Premiere: Trav’s ‘QRAK’ Album Feat. Meek Mill, Jim Jones, Tory Lanez & More
After a year and a half of behind-the-scenes grinding, New York City’s own Trav has finally given the streets the album they have been waiting for. VIBE proudly presents his new album QRAK (pronounced as “Crack”).
QRAK (an acronym Queens Raised a King) is arguably Trav’s most polished project to date as it is a balanced mix of electrifying club bangers and heart-stirring street anthems, giving listeners goosebumps from beginning to end. Each of the 20 tracks are filled with his gritty and captivating songwriting — and lyricism coupled with his distinct auto-tune driven melodies. And it shows in his lead singles: the Blac Youngsta and Don Q featured “Laying Low” and his collabo with Meek Mill, “Blow My High”, the first verse from Meek since his incarceration.
The Queens spitter felt the need to come back even hard this time after laying low behind the scenes as a writer/producer. In a way, he began to really feel the negative effects from his brief absense since his last mixtape Push 3 .
“I felt like I was missing a little bit,” Trav explains. “I felt like I had to bring a little bit of aggression back. I felt like I had to have a different approach to let people know I wasn’t playing, that I had records. For my core following, the people whose aware of me they’re going to be like ‘oh damn, I remember this’. I didn’t put out music in like a year or two, a year in a half. So now it’s like I got to come through like nah he snapping, he’s too crazy, you know what I mean? I have to!
The album also showcases Trav’s self-described and unique ability to bring different artists together who have never worked together before. It includes other memorable collaborations from Tory Lanes, Belly, Lil Durk, Jim Jones, and many more.
In this new interview, VIBE managed to catch up with Trav for a moment to speak in detail about his new album and one of his last conversations with Meek Mill before he was incarcerated.
What’s the significance of the album title?
The title QRAK stands for Queens Raised A King. I’m from Queens and it has a double metaphor to it like a young queen raised a king and then Queens is my hood, my borough in New York City.
How long did it take for you to put it together?
To be honest Mark, you know what took me the longest to do? It was picking the songs. I got over 200 songs, features and all of that. I don’t know if a lot of people know how I am but I’m one of those people that when you come to New York City, someway, somehow, you’re going to end up getting next to me. Every city got one of those. And My studio sessions be dope. You’ll see mine with people like Tee Grizzley, Waka [Flocka Flame], Yo Gotti, Blac Youngsta, just on a regular night. If they’re in New York City and I’m in the studio they might pull up and we have a whole feature going on.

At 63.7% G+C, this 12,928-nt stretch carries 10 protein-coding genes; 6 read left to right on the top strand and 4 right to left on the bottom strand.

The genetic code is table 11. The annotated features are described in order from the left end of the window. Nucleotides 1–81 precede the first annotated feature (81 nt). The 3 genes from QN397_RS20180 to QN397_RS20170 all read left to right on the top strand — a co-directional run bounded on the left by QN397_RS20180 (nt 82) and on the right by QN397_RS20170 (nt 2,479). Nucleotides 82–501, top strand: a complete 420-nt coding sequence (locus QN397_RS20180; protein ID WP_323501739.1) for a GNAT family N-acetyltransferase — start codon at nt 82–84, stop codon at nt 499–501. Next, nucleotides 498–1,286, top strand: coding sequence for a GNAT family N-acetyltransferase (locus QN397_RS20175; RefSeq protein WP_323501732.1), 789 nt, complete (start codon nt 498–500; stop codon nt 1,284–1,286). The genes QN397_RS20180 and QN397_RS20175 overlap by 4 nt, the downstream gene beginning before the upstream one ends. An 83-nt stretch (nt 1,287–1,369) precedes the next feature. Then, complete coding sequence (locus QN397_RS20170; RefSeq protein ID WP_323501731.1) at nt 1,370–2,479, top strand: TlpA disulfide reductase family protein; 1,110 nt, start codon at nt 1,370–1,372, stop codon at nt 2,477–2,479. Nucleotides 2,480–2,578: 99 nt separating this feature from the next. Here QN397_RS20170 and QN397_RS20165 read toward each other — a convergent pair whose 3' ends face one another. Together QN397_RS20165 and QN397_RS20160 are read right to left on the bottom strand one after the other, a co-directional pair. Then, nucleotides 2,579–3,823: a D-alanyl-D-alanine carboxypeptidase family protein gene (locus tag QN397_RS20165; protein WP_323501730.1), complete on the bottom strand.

But making the album is the hardest thing. Choosing the tracks is the hardest thing to do. I did so many songs I ended up making a whole separate project.
How did the record, “Blow My High” with Meek Mill come about? Did you record that song in the studio with him or did you send it to him?
Yeah, I recorded in the studio with Meek, but that one was supposed to be on Dreamchasers 4. We did it in L.A. last year and it was made for DC4. But what happened is, I ended up doing another hook that ended up on DC4 but they didn’t keep me on the hook. Nicki actually did it over. We were in L.A. and he dropped his album and it didn’t make it on there so I told him, let me put this record on mine. He really wanted it though. You know how you got a record but it couldn’t make it? Choosing records is the hardest thing. He wanted to drop it and I’m like, no, let me drop it. So, I took it back and kept it for mine.
Do you plan on shooting the video for that song?
Hell yeah. The crazy thing is that I was with him at Powerhouse. We were supposed to do the video the following week. When he told me he had court, I spoke to him on the phone and he said something to me, and that’s my friend so we really don’t talk like this so he was really like, “Bro I want to feel normal. This sh*t be getting tiring Trav. The judge is all on my back and all I want to do is kick it with my son.” Usually, we have conversations about life and sh*t like this, but this is the first time I’ve ever heard Meek this serious. He knew somebody was doing him dirty already so two days later, when I got the news that he was locked up, l was like dang he was just telling me this. He knew it was going to happen. The public didn’t know but he knew.
Meek was part of the reason why I’m dropping music like this. Him and [Blac] Youngsta. He’s one of the realest dudes I ever met.
After listening to the whole project, what do you want the streets to take away from this?
I’m here. Trav is here for real and that ni**a not playing. Mark, he’s not playing! He’s not here to play with nobody. This is not Mario bro, you don’t get 3 lives and some mushrooms.
Why shouldn’t the fans count this album out?
Because it’s good music. It’s a whole new sound, it’s my sound. I’m not trying to go into anybody’s lane or try to say that I’m better than this person or that person. I’m just here to have my sound be heard and take care of my people. To make good music.